Definition: Transformational leadership inspires and motivates followers to achieve higher levels of performance by appealing to their values, emotions, and ideals. It emphasizes vision-setting, empowerment, and individualized consideration.

Example: Elon Musk, CEO of Tesla and SpaceX, is often cited as a transformational leader who inspires innovation, challenges the status quo, and fosters a culture of bold experimentation and visionary thinking.


Avolio, B. J., & Bass, B. M. (1988). Transformational Leadership, Charisma, and Beyond. In J. G. Hunt, B. R. Baliga, H. P. Dachler, & C. A. Schriesheim (Eds.), Emerging Leadership Vistas (pp. 29-49). New York, NY: Pergamon Press.

Bass, B. M., & Riggio, R. E. (2006). Transformational Leadership (2nd ed.). Mahwah, NJ: Lawrence Erlbaum Associates.

Servant Leadership:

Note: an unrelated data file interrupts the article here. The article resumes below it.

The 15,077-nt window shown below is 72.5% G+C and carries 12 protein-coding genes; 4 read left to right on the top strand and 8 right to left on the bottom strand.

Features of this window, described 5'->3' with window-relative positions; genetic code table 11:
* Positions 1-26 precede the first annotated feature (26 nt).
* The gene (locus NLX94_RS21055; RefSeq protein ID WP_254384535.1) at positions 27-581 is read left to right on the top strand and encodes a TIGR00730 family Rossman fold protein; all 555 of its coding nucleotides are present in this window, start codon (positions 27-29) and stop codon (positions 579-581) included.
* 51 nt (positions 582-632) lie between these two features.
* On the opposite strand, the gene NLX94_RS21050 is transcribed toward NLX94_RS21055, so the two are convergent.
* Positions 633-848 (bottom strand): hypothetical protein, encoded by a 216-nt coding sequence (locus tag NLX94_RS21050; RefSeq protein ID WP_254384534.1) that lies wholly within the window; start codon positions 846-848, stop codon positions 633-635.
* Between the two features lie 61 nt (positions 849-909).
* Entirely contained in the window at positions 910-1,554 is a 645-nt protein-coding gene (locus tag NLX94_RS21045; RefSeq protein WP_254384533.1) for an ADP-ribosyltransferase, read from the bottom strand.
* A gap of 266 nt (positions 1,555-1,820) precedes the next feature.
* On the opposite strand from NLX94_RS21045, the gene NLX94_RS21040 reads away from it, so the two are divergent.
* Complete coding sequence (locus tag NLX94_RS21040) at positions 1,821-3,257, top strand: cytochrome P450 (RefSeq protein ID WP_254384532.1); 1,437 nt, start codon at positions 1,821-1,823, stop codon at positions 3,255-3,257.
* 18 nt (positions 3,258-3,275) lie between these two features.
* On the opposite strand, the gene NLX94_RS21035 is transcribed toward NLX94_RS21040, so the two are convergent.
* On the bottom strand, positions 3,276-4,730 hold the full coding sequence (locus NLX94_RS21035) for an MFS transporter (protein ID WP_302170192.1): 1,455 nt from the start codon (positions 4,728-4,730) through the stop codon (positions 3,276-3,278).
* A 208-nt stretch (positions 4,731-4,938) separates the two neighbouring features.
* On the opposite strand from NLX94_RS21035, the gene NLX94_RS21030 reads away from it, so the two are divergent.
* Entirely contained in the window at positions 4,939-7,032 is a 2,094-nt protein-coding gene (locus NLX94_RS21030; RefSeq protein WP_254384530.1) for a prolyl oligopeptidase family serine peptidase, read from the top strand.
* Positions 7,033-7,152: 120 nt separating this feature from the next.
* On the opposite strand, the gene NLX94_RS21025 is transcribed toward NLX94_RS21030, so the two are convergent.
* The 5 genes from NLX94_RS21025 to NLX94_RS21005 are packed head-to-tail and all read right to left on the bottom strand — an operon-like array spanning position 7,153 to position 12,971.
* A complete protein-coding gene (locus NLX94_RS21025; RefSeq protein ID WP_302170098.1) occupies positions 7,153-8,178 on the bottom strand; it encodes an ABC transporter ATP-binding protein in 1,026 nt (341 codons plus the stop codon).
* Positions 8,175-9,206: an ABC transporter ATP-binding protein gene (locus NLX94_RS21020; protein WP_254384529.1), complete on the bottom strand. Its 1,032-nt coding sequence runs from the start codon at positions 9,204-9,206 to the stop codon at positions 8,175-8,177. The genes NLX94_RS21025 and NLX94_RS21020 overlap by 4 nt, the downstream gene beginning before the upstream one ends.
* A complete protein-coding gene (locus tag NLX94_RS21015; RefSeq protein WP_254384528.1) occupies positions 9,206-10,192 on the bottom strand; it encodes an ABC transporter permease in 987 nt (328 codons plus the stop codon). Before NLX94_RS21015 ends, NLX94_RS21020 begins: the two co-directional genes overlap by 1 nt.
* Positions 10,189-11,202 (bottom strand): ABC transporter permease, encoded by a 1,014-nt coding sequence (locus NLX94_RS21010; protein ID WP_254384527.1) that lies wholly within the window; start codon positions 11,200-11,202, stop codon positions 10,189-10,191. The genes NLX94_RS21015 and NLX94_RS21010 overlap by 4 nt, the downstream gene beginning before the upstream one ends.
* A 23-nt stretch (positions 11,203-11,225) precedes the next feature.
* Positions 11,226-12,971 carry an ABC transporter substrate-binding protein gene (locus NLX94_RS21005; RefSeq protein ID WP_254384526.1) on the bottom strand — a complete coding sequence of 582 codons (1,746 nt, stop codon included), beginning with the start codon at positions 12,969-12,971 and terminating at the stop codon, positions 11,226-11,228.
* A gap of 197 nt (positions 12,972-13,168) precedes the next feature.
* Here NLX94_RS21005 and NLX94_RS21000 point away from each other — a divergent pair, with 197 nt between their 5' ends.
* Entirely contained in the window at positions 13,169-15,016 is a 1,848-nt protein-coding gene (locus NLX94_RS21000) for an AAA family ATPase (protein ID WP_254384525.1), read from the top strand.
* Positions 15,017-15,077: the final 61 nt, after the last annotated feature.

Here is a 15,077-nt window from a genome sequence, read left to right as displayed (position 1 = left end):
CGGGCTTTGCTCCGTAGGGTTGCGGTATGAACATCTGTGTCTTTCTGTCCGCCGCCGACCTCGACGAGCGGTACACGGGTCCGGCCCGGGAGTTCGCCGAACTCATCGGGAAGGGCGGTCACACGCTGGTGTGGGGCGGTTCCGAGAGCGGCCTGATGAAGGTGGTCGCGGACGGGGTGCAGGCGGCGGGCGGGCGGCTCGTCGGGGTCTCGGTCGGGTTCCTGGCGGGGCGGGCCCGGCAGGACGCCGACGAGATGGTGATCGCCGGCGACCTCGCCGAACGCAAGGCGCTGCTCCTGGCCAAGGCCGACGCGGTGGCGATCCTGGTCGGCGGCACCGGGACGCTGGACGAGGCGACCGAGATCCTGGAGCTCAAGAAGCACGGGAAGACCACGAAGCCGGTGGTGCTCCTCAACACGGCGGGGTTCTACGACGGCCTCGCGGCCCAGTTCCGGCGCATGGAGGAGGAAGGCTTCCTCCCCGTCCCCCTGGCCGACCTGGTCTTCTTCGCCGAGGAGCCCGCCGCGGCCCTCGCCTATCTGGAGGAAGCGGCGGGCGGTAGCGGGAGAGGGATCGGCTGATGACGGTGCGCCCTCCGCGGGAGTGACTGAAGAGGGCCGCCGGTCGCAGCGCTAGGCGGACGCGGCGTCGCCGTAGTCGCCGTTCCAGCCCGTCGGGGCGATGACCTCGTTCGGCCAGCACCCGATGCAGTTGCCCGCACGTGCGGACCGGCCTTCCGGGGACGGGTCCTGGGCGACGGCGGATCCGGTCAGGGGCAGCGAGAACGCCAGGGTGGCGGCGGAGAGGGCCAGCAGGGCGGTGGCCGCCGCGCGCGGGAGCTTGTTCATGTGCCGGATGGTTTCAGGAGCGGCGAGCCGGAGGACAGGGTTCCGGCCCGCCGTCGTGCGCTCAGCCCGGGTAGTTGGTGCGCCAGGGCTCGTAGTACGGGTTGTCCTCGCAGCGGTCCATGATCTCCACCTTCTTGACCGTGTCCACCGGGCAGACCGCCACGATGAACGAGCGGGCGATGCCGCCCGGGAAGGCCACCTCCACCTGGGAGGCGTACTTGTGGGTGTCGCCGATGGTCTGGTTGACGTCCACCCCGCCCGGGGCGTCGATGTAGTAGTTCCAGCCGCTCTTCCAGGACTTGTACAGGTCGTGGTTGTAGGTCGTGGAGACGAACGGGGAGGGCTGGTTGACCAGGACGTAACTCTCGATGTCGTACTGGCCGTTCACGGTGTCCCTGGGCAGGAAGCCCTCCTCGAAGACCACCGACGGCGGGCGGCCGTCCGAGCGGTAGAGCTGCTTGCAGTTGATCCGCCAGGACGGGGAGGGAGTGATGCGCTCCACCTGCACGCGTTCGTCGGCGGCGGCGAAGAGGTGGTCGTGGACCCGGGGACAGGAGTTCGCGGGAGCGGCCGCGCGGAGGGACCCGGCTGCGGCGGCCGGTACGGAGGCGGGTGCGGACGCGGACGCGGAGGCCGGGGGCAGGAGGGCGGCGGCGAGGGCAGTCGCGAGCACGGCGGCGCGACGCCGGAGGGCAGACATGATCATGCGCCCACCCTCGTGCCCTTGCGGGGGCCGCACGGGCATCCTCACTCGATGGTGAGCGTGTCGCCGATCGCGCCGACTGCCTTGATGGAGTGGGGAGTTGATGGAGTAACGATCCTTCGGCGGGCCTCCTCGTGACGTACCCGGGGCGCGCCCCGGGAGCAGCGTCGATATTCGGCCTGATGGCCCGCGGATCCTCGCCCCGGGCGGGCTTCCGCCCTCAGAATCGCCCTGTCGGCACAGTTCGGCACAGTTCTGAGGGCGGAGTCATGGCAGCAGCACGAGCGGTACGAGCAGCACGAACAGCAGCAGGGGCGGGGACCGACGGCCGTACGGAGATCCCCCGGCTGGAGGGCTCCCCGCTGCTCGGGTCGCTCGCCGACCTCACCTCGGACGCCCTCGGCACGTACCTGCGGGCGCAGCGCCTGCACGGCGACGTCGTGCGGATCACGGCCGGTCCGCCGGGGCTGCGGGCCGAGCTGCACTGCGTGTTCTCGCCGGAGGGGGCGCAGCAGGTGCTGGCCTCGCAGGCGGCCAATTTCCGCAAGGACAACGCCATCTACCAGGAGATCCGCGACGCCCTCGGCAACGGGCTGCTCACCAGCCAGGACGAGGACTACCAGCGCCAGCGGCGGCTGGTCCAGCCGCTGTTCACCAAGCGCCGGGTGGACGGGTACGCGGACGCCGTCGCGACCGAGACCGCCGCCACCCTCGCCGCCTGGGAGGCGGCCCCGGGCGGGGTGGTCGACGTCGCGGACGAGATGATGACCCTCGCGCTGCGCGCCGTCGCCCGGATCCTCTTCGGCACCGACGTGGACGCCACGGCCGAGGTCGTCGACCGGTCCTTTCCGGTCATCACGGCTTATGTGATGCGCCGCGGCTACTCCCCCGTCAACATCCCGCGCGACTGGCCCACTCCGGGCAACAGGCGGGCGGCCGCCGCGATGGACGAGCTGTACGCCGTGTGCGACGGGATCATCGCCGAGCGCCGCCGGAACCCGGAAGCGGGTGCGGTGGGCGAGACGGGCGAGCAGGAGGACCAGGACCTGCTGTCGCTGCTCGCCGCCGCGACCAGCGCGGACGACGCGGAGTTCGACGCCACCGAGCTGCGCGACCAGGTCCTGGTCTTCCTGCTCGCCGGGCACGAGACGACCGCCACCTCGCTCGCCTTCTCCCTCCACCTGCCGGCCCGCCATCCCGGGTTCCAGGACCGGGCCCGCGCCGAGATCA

Definition: Servant leadership prioritizes the needs of others above self-interest, emphasizing humility, empathy, and stewardship. It focuses on serving the needs of followers and enabling their growth and development.

Example: Indra Nooyi, former CEO of PepsiCo, is often cited as a servant leader who demonstrated humility, empathy, and a commitment to empowering employees throughout her leadership tenure.


Greenleaf, R. K. (1977). Servant Leadership: A Journey into the Nature of Legitimate Power and Greatness. New York, NY: Paulist Press.

Spears, L. C. (Ed.). (1998). Insights on Leadership: Service, Stewardship, Spirit, and Servant-Leadership. Hoboken, NJ: John Wiley & Sons.

Authentic Leadership:

Definition: Authentic leadership emphasizes self-awareness, transparency, and integrity, with leaders acting in alignment with their core values and beliefs. It focuses on building trust and credibility through genuine interactions.